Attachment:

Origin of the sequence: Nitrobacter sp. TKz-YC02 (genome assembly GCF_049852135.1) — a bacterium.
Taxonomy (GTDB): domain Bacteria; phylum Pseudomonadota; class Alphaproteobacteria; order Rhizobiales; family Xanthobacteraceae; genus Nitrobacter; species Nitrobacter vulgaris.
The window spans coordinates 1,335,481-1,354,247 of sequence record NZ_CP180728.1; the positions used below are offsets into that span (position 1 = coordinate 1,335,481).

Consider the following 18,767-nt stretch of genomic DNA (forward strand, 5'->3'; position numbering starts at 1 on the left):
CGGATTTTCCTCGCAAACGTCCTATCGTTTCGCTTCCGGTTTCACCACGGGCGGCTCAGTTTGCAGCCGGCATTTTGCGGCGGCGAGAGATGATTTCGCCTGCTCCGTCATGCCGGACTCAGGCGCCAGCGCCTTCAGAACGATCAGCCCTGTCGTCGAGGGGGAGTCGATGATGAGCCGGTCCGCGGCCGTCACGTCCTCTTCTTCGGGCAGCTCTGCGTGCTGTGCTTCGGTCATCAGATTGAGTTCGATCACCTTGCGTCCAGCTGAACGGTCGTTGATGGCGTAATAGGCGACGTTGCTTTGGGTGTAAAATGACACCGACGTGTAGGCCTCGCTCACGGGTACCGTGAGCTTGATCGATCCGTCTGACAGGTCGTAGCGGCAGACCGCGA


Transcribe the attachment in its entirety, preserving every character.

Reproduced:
Origin of the sequence: Nitrobacter sp. TKz-YC02 (genome assembly GCF_049852135.1) — a bacterium.
Taxonomy (GTDB): domain Bacteria; phylum Pseudomonadota; class Alphaproteobacteria; order Rhizobiales; family Xanthobacteraceae; genus Nitrobacter; species Nitrobacter vulgaris.
The window spans coordinates 1,335,481-1,354,247 of sequence record NZ_CP180728.1; the positions used below are offsets into that span (position 1 = coordinate 1,335,481).

Consider the following 18,767-nt stretch of genomic DNA (forward strand, 5'->3'; position numbering starts at 1 on the left):
CGGATTTTCCTCGCAAACGTCCTATCGTTTCGCTTCCGGTTTCACCACGGGCGGCTCAGTTTGCAGCCGGCATTTTGCGGCGGCGAGAGATGATTTCGCCTGCTCCGTCATGCCGGACTCAGGCGCCAGCGCCTTCAGAACGATCAGCCCTGTCGTCGAGGGGGAGTCGATGATGAGCCGGTCCGCGGCCGTCACGTCCTCTTCTTCGGGCAGCTCTGCGTGCTGTGCTTCGGTCATCAGATTGAGTTCGATCACCTTGCGTCCAGCTGAACGGTCGTTGATGGCGTAATAGGCGACGTTGCTTTGGGTGTAAAATGACACCGACGTGTAGGCCTCGCTCACGGGTACCGTGAGCTTGATCGATCCGTCTGACAGGTCGTAGCGGCAGACCGCGA